Polydora ligni Webster
Family: Spionidae
Common names: Polydora Mudworm
Polydora ligni image
Polydora ligni  

Species Description: Polydora ligni is an opportunistic polychaete in the family Spionidae (Zajac and Whitlatch 1982). Spionid polychaetes are among the most common invertebrates found in the coastal, estuarine, and marine benthic environments (Anger et al. 1986). In some areas this mudworm has been identified as the cause of extensive oyster mortality (Zajac 1991a).

Regional Occurrence:
Polydora ligni occurs along the east and west coasts of North America, Gulf of Mexico and Europe. The polydora mudworm occurs both subtidally and intertidally along both coasts of the United States in bottom sediments and on the surface utilizing various substrata (Orth 1971, Zajac 1991a).

IRL Distribution:
Polydora ligni is common in the Indian River Lagoon.

Age, Size, Lifespan:
The average life span for the polydora mudworm is reported to be 13 months with some individuals living up to 31 months (Anger et al. 1986). Polydora ligni larvae settle in late spring (rarely in summer) and can have a lifespan as short as 10 weeks after settlement (Zajac 1991b). P. ligni grows rapidly reaching sexual maturity at approximately 37 days and forming egg capsule by the time they are 2 months old. The ratio of males to females is approximately 1 to 2.5 in observed populations and females typically grow significantly larger than males of the same age (Zajac 1991a). Adults are small, approximately 1 inch long and 1/4 inch wide.

The mud tubes formed by Polydora ligni have been known to be very abundant at certain times of the year in temperate environments where densities are highest in the late spring and early summer (Zajac and Whitlatch 1982, Zajac 1991a). In the Chesapeake Bay, the polydora mudworm is thought to be one of the most abundant polychaete worms. Studies report an average of 66 tubes per square centimeter of surface (Orth 1971). During reproductive seasons, the pelagic larvae of the polydora mudworm can be dominant in coastal zooplankton communities (Anger et al. 1986). Regions that are densely populated with P. ligni are considered to be an indicator of organic pollution (Anger et al. 1986, Zajac 1991a).

Individuals of the polydora mudworm are usually male or female although there are cases where hermaphrodites have been reported for this species. Polydora ligni spawn throughout the year usually with two major spawning periods in the spring and fall. Gametes are produced in the segments at the middle half of the body. These are termed the gametogenic segments. During reproduction, the males will release spermatophores onto the sediment surface and the females will use their palps to direct the spermatophores into their tubes for storage in seminal receptacles. Fertilization most likely occurs when the eggs are deposited in capsules. P. ligni larvae are brooded in capsules attached together in a beaded string in the tube of the female polychaete (Zajac 1991a). Each brood can have over 2000 larvae with approximately 90 eggs per capsule (Orth 1971). As soon as one reproductive process is complete, a female will begin to produce another batch of eggs for fertilization and can produce a maximum of 8 broods in a lifetime (Zajac 1991a, b).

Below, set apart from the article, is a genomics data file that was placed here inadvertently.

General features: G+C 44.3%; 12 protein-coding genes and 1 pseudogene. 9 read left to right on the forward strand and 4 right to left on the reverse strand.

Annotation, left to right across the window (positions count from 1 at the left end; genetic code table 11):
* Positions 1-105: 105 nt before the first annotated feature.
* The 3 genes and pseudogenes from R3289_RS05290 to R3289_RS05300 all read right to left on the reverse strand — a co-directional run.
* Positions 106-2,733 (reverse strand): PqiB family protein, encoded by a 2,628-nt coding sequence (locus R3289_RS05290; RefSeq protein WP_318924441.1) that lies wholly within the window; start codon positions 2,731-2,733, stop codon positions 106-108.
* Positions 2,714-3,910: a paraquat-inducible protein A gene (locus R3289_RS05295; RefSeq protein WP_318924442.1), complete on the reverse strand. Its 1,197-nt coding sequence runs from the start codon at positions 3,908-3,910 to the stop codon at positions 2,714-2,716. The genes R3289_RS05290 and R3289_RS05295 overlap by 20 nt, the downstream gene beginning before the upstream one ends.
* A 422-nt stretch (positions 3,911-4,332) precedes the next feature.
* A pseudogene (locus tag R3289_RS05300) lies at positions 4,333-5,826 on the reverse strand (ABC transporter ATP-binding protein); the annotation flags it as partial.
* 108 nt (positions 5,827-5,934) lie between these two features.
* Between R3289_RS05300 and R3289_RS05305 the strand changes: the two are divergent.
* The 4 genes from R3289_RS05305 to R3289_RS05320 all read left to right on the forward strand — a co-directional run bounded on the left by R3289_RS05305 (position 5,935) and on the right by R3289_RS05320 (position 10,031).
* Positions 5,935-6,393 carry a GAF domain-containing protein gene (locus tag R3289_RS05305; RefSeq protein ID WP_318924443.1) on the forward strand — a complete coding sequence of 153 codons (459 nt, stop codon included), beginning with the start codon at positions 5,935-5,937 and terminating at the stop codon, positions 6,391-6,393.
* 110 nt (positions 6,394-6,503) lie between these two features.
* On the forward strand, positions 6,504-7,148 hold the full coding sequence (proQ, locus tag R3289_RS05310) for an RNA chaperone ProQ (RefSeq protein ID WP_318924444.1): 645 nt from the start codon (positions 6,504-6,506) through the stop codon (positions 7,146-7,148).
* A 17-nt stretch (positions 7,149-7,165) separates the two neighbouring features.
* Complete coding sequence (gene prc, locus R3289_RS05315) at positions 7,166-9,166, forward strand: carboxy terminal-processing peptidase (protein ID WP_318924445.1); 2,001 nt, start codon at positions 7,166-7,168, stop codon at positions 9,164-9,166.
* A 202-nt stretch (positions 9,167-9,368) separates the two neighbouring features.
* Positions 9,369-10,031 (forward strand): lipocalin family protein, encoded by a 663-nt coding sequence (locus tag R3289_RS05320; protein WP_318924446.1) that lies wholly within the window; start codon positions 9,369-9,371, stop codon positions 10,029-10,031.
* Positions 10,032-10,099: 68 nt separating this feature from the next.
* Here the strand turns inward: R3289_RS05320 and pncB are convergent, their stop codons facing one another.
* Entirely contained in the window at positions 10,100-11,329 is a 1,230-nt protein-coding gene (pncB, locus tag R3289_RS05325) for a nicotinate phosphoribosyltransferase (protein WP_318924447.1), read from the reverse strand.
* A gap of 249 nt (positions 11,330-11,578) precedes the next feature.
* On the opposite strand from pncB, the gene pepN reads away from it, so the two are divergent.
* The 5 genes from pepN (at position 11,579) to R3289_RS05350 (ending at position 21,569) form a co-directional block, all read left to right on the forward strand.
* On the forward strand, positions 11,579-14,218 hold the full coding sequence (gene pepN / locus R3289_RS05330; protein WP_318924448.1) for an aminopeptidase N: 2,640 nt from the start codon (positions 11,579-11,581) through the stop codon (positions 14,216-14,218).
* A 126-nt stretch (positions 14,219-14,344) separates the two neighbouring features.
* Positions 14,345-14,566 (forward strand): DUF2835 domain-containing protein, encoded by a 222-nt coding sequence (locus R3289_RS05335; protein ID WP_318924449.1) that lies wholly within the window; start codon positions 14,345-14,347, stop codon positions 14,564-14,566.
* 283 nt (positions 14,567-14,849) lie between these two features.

The embryos develop into 3-setiger planktotrophic larvae within the capsules before they are released. Under laboratory conditions this took approximately 4 days. Larvae measure about 0.2 mm in length and have three segments when they hatch. After reaching 0.3 mm in length, larvae grow a fourth segment (Anger et al. 1986, Zajac 1991a). In field studies, larvae of Polydora ligni were reported to be abundant in the plankton during times coinciding with spawning periods from the spring to the fall months (Orth 1971). In the laboratory, larvae were observed to settle and metamorphose at 18 days when they reached a size of 15 segments. Recruitment times differ regionally, but can occur throughout the year (Zajac 1991a).

In laboratory experiments, the development of Polydora ligni larvae was delayed when reared at < 10°C. At this temperature, individuals did not settle until 60 days instead of 28 days observed for the individuals reared at 20°C (Orth 1971, Anger et al. 1986).

There are no specific studies addressing the salinity tolerance of the polydora mudworm.

Trophic Mode:
Polydora ligni uses 2 grooved palps to capture surface sediments and particles suspended in the water column (Zajac 1991a). The fifth segment of the body has small hooks that anchor the worm to its tube while feeding.

Anger K, Anger V, and E Hagmeier. 1986. Laboratory studies on larval growth of Polydora ligni, Polydora ciliate, and Pygospio elegans (Polychaeta, Spionidae). HelgolŠnder Meeresuntersuchungen 40:377-395.

Blake JA. 1969. Reproduction and larval development of Polydora from northern New England (Polychaeta:Spionidae). Ophelia 7:1-63.

Hartman O. 1945. The marine annelids of North Carolina. Duke University Marine Station Bulletin 2.51.

ITIS. Integrated Taxonomic Information System. Available online.

Orth R. 1971. Observations on the Planktonic Larvae of Polydora ligni Webster (Polychaeta: Spionidae) in the York River, Virginia. Chesapeake Science 3: 121-124.

University of Rhode Island Habitat Restoration. Available online.

Zajac RN. 1991a. Population ecology of Polydora ligni (Polychaeta: Spionidae). I. Seasonal variation in population characteristics and reproductive activity. Marine Ecology Progress Series 77: 197-206.

Zajac RN. 1991b. Population ecology of Polydora ligni (Polychaeta: Spionidae). I. Seasonal demographic variation and its potential impact on life history evolution. Marine Ecology Progress Series 77: 197-206.

Zajac RN and RB Whitlach. 1982. Responses of estuarine infauna to disturbance. I. Spatial and temporal variation of initial recolonization. Marine Ecology Progress Series 10:1-14.